December 5, 2012
Moderate Coffee Consumption Can Help Stave Off Type 2 Diabetes – The Daily Orbit
Go ahead and grab that cup of Joe…it’s healthier than you know…
Could the military be taking cues from Mother Nature’s dirty tactics?
And the U.S. is H-O-T and getting hotter…
We’re heating it up on today’s Daily Orbit!
Hello and welcome to the Daily Orbit. I’m Emerald Robinson.
So apparently drinking coffee all day helps reduce the risk of type 2 diabetes. Okay well, maybe not all day. A new report says that drinking 3 to 4 cups of Joe throughout the day is correlated with a 25% drop in the risk of developing type 2 diabetes. Researchers believe the correlation could be due to either the “Energy Expenditure Hypothesis,” which proposes that the caffeine in coffee stimulates metabolism and energy expenditure, or the “Carbohydrate Metabolic Hypothesis” which says coffee components influence the glucose balance in the body. At this point, the researchers can only confirm a correlation between coffee consumption and the reduced risk of developing diabetes…additional testing will need to be done to prove causation. This is great news…well, I’m not sure if it still counts with 5 pumps of white mocha.
Oh how fickle fame is! With the spotlight recently on Curiosity, many have forgotten that NASA has two rovers on Mars. The other rover, Opportunity, has been traversing the Red Planet for nine years now, trekking across 22 miles of the Martian terrain. But this week Opportunity gets an opportunity to shine again in the news as it has just completed a walkabout of an area where scientists believe water might have once existed. Opportunity drove over 1,000 ft. in a counterclockwise pattern around “Matijevic Hill” during October and November. During the walkabout, researchers were taking observations to decide which areas to examine next. NASA says that Opportunity is “fit and ready for driving, robotic-arm operations, and communications with Earth.” We haven’t forgotten you Opportunity!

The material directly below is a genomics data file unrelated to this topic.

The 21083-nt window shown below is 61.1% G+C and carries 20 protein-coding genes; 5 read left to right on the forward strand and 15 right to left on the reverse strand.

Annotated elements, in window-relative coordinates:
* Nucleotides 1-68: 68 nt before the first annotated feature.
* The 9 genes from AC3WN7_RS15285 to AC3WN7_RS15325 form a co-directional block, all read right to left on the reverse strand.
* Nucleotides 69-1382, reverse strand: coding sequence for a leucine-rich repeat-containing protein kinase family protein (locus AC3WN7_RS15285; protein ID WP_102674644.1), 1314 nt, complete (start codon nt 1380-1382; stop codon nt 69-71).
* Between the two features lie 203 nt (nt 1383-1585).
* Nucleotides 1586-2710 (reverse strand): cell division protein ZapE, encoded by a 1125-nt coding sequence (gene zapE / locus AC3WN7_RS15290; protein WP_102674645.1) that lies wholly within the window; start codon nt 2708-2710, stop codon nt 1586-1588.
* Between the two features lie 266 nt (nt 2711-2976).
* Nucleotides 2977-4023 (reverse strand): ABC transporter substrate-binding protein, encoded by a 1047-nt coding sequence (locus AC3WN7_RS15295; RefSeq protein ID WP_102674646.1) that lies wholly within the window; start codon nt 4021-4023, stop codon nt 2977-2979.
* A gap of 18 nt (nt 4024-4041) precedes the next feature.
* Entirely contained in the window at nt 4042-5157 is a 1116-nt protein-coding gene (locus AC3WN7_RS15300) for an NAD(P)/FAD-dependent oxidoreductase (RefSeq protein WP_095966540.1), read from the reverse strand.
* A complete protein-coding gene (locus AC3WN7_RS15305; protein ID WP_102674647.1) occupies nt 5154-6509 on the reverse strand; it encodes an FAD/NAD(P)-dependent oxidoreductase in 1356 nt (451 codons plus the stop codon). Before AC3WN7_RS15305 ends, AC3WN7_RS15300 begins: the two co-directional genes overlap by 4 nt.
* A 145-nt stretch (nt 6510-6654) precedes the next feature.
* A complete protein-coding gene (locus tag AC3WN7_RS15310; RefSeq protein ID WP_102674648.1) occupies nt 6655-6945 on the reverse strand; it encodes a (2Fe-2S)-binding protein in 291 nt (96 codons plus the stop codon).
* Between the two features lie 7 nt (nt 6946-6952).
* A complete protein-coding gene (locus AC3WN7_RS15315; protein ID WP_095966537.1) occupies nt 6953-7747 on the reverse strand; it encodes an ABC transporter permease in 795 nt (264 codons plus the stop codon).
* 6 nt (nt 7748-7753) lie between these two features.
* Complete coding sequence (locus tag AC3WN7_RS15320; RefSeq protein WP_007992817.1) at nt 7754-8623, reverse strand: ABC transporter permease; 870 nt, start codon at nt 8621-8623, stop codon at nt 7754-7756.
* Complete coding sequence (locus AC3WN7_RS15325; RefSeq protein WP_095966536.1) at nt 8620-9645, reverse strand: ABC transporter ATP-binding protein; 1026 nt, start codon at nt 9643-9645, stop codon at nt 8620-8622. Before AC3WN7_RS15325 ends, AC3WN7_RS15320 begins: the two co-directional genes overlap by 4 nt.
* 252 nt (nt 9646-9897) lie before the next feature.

And America’s on fire! And that’s not a good thing. NASA scientists, presenting at the American Geophysical Union meeting in San Francisco, reported that 2012 has been a bad year for wildfires, with 6.17 million acres charred in the US alone. And although that’s less than last year’s record setting burn of 7.9 million acres, it’s still larger than the amount of burned land in 12 of the last 15 years. According to climate models and greenhouse gas projections, the climate in the U.S. is only going to become drier over the next 40 years — leading to more destructive and frequent wildfire outbreaks. 2012 is being referred to as a “high fire” year, and, according to current climate models, we should expect 1 “high fire” year per decade. But these new models presented by NASA say our nation could see as many as 2 to 4 of these years per decade. “I fell in to a burning ring of fire…” I shouldn’t joke it’s not funny.
Guys, here’s an app that might help you with the ladies, since you seem to never be able to identify our moods. A new app in development–nope, not in the app store yet– will gauge a person’s mood via speech patterns. The app analyzes 12 features of speech, including pitch and volume, to identify one of six different emotions, achieving an 81% accuracy. Developers are still trying to work out the kinks before it’s ready for the market. They say this complex technology could be used in everything from changing the colors on your mobile display to playing music that fits your current mood. Ok that’s cool. Then I really could have a soundtrack to my life like in the movies.
“I’m just a squirrel trying to get a nut so what’s up.” Guess I’m in a singing mood today. Researchers at the University of Rochester are developing a “deceptive” robot, inspired by squirrels! Squirrels are notorious for using methods of deception in the wild to throw off would-be acorn thieves. Taking their cue from these cunning critters, researchers developed robots with the ability to deceive each other. In their test, the deceiving robot lured the predator robot away from protected resources to false locations. Researchers say this same strategy could be used by robots guarding ammunitions and supplies on the battlefield to deceive the enemy until reinforcements arrive. Researchers admit that robots deceiving humans raises ethical questions, especially once the technology leaks outside the military domain. But hey, all is fair in love and war right?
Well, that’s all for today’s Daily Orbit.